If only the Captain had headed for port when the weather started getting rough and the tiny ship was tossed, the Minnow would not have been lost. When the wind causes wave height to increase, consider calling it a day and heading in. If you do take on water, do your best to bail it out as the extra weight will make your boat increasingly unstable. While most boats have bilge pumps, it is easy to overcome their ability to remove water and the Coast Guard recommends that a secondary dewatering device be kept aboard. These are in most cases hand pumps that will remove about a gallon at a time.

Overloading is the number one cause of vessel instability leading to the vessel capsizing. The root cause is simple: the more weight you put into the boat, the lower it sits in the water. This makes a boat that is normally quite stable in one foot seas become unstable in the same seas, making it easier for a wave to breach the lowered gunwales thus flooding the deck. Most recreational boats have a capacity plate that tells you the maximum carrying capacity of the boat both in actual weight and in hypothetical persons. If you divide the weight capacity displayed on the capacity plate by the number of persons listed on the plate, you will note that the hypothetical boat passenger weighs from 140-150 pounds. Too many people just poo-poo that capacity plate and wing it when figuring how much weight their boat can safely handle.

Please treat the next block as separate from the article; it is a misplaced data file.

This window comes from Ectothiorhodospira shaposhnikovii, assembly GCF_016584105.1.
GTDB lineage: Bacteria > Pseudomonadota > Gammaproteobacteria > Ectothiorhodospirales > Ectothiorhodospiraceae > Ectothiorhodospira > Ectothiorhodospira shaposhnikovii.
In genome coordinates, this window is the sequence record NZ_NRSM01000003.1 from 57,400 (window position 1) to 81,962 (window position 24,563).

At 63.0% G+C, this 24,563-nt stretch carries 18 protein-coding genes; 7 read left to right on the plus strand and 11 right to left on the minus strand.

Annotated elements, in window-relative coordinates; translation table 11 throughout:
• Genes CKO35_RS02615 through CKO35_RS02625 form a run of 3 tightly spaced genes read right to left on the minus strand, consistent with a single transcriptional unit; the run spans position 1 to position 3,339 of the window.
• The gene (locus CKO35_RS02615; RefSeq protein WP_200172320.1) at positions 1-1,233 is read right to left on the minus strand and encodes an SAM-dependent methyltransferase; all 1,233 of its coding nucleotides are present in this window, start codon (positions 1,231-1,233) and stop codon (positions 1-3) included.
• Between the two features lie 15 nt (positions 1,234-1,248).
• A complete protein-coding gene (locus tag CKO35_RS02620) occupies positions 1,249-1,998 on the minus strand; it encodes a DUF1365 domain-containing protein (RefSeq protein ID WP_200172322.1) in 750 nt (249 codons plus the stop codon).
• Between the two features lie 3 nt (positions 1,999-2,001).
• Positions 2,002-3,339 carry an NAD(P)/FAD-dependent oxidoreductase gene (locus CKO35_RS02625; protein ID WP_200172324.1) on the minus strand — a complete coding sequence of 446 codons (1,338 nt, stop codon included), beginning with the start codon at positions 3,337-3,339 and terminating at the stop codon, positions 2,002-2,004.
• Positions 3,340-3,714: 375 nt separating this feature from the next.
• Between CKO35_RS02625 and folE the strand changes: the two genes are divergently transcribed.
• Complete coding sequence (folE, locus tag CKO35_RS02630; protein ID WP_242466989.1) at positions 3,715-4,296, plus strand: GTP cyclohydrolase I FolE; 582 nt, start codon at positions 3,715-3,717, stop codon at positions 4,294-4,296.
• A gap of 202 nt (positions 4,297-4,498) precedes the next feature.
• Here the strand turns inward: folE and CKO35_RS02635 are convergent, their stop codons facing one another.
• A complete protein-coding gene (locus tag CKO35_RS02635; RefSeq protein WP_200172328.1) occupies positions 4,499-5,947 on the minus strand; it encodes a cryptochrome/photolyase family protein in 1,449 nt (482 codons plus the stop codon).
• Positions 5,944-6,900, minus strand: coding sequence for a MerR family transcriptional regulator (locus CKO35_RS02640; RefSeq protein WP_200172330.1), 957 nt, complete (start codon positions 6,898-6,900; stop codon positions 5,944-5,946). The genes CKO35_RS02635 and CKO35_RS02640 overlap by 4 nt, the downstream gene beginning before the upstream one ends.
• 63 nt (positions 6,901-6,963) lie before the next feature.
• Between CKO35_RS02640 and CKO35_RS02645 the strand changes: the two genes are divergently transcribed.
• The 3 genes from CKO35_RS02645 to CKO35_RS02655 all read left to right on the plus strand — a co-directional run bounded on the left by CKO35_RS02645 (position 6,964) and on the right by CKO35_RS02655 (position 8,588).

Initial Stability vs. Overall Stability
Initial stability is the stability felt by the crew or passengers during normal operations in calm seas. Initial stability does not indicate whether the vessel’s overall stability is good, bad, or borderline. Initial stability can give a false sense of safety because calm seas rarely last for the entire trip. Overall stability is a measure of the vessel’s ability to handle increasingly rougher seas. For instance, my boat is a center console bay boat with low gunwales. I know from experience that my boat can handle one-foot seas and maybe a little more with me and a neighbor. I know that when I encounter two-foot seas I need to head for port because it would be only a matter of time before my boat would become swamped and capsize. Overall stability should never be overestimated. If your freeboard (amount of hull above the waterline) is only one foot, then there is no way you can handle waves any higher than those that hit you from the side.

Weight Creep